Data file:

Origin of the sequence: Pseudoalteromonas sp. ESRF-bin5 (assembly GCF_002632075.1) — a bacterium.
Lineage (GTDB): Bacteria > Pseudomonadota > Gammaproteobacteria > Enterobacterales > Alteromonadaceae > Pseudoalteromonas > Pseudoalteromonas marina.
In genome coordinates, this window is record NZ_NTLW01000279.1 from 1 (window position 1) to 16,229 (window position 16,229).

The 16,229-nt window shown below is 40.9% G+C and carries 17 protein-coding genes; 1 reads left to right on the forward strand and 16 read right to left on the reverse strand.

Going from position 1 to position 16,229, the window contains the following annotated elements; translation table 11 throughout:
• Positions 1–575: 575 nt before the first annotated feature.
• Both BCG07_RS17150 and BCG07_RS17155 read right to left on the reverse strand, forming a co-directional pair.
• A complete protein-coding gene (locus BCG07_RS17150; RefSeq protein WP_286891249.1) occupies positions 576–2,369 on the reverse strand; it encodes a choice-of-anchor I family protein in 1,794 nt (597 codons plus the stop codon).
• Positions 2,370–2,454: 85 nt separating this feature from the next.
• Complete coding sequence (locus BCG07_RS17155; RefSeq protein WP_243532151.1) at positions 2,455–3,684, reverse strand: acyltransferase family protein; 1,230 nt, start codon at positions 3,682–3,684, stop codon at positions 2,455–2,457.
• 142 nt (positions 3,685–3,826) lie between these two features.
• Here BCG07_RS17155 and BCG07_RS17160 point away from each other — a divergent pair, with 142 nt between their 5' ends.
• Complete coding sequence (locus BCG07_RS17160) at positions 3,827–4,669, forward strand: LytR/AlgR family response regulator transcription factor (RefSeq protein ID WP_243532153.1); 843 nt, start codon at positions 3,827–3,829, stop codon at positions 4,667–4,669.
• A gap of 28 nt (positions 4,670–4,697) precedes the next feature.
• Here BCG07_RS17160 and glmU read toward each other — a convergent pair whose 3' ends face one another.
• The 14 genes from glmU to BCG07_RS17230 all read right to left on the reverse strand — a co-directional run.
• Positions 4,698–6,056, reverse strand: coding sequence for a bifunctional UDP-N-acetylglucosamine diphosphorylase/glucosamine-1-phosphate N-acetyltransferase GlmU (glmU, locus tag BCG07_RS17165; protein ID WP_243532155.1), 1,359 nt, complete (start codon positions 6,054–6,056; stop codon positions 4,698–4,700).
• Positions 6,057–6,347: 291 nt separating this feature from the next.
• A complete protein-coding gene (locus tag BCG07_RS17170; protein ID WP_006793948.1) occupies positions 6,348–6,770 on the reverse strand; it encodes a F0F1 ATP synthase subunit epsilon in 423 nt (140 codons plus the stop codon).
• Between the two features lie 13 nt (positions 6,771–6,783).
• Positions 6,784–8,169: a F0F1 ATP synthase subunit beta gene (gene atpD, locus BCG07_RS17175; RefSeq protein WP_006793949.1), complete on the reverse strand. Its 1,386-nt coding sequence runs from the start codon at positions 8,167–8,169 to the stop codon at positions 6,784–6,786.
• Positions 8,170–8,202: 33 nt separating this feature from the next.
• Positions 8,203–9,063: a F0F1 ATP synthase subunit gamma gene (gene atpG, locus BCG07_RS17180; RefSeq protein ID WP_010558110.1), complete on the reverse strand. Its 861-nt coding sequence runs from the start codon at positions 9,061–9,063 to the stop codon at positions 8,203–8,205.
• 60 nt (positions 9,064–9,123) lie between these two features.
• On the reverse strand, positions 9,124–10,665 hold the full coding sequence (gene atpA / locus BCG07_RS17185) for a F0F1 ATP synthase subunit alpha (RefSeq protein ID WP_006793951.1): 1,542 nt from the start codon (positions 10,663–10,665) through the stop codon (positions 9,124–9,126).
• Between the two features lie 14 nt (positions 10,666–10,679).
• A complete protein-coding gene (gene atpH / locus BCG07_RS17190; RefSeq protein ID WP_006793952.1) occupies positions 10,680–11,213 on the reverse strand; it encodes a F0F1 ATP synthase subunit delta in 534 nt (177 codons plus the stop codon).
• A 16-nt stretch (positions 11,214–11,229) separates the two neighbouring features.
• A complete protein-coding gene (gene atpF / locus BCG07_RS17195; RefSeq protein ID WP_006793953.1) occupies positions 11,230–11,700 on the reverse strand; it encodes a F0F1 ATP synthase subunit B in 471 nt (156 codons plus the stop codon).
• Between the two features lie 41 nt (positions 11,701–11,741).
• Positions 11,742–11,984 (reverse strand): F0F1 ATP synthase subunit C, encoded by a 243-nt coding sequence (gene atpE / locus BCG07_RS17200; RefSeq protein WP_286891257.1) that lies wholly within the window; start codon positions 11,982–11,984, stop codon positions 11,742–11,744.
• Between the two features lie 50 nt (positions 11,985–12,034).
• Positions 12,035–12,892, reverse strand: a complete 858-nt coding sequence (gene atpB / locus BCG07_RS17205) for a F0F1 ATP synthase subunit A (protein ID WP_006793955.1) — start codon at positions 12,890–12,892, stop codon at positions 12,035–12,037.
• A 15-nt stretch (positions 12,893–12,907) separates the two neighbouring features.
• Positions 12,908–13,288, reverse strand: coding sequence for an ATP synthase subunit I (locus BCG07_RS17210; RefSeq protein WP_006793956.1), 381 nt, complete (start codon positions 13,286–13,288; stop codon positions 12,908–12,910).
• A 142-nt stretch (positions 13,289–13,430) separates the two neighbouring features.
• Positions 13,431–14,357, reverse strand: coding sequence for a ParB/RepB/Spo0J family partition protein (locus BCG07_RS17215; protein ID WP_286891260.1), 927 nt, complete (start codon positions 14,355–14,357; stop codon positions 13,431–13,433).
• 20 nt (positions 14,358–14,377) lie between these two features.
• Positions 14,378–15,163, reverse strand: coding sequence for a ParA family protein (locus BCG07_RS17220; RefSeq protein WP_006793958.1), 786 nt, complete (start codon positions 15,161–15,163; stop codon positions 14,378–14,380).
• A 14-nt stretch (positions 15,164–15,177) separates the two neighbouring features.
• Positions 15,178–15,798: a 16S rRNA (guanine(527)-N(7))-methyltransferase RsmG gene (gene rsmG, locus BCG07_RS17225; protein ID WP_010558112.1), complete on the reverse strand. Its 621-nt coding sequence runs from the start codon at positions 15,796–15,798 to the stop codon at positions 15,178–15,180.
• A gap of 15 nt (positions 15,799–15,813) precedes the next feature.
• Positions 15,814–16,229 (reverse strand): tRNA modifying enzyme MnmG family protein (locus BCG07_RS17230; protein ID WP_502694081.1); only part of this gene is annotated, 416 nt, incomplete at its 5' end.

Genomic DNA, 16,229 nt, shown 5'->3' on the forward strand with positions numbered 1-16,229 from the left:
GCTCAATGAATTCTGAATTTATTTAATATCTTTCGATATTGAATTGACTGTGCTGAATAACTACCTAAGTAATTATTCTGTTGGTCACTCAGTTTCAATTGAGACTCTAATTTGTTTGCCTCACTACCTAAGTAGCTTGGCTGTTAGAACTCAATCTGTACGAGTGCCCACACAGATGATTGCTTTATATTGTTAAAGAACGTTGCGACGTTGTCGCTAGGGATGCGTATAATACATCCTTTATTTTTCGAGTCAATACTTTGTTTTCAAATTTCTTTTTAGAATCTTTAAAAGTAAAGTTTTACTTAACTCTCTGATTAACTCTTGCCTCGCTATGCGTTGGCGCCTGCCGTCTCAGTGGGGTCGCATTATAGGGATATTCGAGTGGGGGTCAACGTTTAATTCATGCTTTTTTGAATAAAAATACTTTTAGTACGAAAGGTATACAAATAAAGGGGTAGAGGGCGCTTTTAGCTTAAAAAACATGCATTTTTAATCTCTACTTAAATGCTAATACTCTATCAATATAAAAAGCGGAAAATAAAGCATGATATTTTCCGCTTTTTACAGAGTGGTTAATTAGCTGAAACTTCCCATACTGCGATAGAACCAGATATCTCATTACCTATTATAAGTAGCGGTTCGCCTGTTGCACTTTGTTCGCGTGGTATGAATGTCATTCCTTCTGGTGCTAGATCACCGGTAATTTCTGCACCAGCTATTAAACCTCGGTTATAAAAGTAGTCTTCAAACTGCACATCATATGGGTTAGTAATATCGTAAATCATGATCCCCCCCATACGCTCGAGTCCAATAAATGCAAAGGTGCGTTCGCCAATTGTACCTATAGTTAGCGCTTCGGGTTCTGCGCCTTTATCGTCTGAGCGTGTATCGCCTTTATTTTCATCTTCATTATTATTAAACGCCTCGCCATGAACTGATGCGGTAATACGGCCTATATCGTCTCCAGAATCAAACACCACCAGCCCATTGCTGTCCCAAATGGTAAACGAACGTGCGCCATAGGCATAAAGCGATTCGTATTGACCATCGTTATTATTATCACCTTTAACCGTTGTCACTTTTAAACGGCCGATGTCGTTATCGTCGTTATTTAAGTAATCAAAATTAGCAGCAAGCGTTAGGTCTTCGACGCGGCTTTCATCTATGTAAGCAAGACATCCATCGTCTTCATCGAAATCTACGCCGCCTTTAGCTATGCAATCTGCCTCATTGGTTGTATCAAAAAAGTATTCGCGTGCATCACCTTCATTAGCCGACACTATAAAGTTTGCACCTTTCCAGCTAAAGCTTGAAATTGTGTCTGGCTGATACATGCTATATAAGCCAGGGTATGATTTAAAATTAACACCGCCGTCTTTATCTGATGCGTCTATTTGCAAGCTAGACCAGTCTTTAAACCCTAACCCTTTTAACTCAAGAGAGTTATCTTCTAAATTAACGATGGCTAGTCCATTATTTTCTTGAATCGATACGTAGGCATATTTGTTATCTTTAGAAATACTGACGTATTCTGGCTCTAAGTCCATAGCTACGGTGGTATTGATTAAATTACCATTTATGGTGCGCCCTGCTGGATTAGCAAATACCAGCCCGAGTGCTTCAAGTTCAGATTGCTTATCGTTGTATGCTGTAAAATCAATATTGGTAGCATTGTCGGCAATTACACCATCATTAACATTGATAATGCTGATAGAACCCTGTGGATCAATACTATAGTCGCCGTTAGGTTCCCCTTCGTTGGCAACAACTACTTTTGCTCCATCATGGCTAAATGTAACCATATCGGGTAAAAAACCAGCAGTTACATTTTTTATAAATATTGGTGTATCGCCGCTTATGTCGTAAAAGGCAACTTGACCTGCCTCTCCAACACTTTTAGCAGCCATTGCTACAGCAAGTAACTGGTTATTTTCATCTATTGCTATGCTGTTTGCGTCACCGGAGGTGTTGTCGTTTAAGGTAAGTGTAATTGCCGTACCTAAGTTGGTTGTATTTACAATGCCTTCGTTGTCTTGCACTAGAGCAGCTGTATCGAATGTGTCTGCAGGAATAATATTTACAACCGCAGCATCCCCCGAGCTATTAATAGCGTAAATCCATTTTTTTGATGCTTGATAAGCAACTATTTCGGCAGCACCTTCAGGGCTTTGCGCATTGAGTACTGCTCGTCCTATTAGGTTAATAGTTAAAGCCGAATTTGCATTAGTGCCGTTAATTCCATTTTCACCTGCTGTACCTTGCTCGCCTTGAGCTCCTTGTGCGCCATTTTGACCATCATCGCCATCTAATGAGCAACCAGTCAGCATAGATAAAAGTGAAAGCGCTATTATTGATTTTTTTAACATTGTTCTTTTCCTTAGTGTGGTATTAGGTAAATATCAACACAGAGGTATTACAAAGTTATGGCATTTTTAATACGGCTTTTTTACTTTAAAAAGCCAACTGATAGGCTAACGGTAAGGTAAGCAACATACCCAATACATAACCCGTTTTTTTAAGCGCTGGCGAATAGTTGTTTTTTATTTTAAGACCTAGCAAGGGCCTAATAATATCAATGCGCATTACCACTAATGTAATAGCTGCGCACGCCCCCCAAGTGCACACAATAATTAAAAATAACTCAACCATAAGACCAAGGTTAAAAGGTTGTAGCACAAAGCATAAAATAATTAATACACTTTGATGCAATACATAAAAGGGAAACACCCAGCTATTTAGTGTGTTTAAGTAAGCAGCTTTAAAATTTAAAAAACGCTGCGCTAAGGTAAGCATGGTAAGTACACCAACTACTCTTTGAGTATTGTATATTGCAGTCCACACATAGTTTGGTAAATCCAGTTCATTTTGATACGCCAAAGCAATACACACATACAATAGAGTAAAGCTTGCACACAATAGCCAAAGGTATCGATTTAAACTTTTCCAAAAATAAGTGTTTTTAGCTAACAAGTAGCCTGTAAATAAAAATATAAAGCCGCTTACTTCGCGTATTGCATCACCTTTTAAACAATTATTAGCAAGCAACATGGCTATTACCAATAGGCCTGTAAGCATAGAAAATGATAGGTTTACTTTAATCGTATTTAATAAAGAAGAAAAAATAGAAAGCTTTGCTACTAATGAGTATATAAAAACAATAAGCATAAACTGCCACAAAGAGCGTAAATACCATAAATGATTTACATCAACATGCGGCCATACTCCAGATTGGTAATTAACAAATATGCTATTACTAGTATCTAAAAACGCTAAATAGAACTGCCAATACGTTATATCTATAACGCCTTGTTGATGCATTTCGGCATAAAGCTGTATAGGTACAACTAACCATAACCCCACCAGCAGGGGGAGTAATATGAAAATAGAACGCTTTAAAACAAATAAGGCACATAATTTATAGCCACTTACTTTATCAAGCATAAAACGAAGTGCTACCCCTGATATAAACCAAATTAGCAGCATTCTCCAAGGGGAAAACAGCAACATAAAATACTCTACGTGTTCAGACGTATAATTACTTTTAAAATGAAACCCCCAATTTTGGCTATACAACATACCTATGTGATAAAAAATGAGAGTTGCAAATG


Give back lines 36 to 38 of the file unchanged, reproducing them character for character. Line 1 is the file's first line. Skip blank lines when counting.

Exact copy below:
• A 142-nt stretch (positions 13,289–13,430) separates the two neighbouring features.
• Positions 13,431–14,357, reverse strand: coding sequence for a ParB/RepB/Spo0J family partition protein (locus BCG07_RS17215; protein ID WP_286891260.1), 927 nt, complete (start codon positions 14,355–14,357; stop codon positions 13,431–13,433).
• 20 nt (positions 14,358–14,377) lie between these two features.